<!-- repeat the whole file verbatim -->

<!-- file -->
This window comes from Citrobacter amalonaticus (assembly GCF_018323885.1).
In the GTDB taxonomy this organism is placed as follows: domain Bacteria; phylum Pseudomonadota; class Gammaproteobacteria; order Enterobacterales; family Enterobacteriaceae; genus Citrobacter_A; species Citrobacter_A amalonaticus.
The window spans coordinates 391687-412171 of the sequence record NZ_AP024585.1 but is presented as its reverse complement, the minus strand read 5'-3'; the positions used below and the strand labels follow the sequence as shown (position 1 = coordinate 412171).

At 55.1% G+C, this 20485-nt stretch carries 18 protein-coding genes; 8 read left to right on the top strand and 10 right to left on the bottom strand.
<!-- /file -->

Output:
This window comes from Citrobacter amalonaticus (assembly GCF_018323885.1).
In the GTDB taxonomy this organism is placed as follows: domain Bacteria; phylum Pseudomonadota; class Gammaproteobacteria; order Enterobacterales; family Enterobacteriaceae; genus Citrobacter_A; species Citrobacter_A amalonaticus.
The window spans coordinates 391687-412171 of the sequence record NZ_AP024585.1 but is presented as its reverse complement, the minus strand read 5'-3'; the positions used below and the strand labels follow the sequence as shown (position 1 = coordinate 412171).

At 55.1% G+C, this 20485-nt stretch carries 18 protein-coding genes; 8 read left to right on the top strand and 10 right to left on the bottom strand.